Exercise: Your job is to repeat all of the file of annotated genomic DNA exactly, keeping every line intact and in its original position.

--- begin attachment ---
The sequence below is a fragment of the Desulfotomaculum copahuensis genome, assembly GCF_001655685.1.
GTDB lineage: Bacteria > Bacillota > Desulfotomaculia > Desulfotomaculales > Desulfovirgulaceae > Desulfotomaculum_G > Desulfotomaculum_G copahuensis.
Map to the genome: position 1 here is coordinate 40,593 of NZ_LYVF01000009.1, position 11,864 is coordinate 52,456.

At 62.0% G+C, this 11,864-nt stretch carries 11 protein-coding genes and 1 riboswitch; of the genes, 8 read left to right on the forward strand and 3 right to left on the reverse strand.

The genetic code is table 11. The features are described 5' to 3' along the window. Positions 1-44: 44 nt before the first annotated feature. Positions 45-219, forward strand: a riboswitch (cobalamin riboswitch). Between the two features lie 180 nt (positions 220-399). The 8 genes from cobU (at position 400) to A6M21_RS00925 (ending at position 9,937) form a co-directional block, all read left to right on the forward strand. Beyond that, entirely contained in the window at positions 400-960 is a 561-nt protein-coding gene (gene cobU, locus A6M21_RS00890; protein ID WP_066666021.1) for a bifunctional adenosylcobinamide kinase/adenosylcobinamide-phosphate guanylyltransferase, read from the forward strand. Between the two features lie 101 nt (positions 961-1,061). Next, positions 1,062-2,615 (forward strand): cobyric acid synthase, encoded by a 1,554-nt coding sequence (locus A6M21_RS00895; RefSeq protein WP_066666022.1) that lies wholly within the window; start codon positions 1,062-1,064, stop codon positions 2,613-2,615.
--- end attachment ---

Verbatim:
The sequence below is a fragment of the Desulfotomaculum copahuensis genome, assembly GCF_001655685.1.
GTDB lineage: Bacteria > Bacillota > Desulfotomaculia > Desulfotomaculales > Desulfovirgulaceae > Desulfotomaculum_G > Desulfotomaculum_G copahuensis.
Map to the genome: position 1 here is coordinate 40,593 of NZ_LYVF01000009.1, position 11,864 is coordinate 52,456.

At 62.0% G+C, this 11,864-nt stretch carries 11 protein-coding genes and 1 riboswitch; of the genes, 8 read left to right on the forward strand and 3 right to left on the reverse strand.

The genetic code is table 11. The features are described 5' to 3' along the window. Positions 1-44: 44 nt before the first annotated feature. Positions 45-219, forward strand: a riboswitch (cobalamin riboswitch). Between the two features lie 180 nt (positions 220-399). The 8 genes from cobU (at position 400) to A6M21_RS00925 (ending at position 9,937) form a co-directional block, all read left to right on the forward strand. Beyond that, entirely contained in the window at positions 400-960 is a 561-nt protein-coding gene (gene cobU, locus A6M21_RS00890; protein ID WP_066666021.1) for a bifunctional adenosylcobinamide kinase/adenosylcobinamide-phosphate guanylyltransferase, read from the forward strand. Between the two features lie 101 nt (positions 961-1,061). Next, positions 1,062-2,615 (forward strand): cobyric acid synthase, encoded by a 1,554-nt coding sequence (locus A6M21_RS00895; RefSeq protein WP_066666022.1) that lies wholly within the window; start codon positions 1,062-1,064, stop codon positions 2,613-2,615.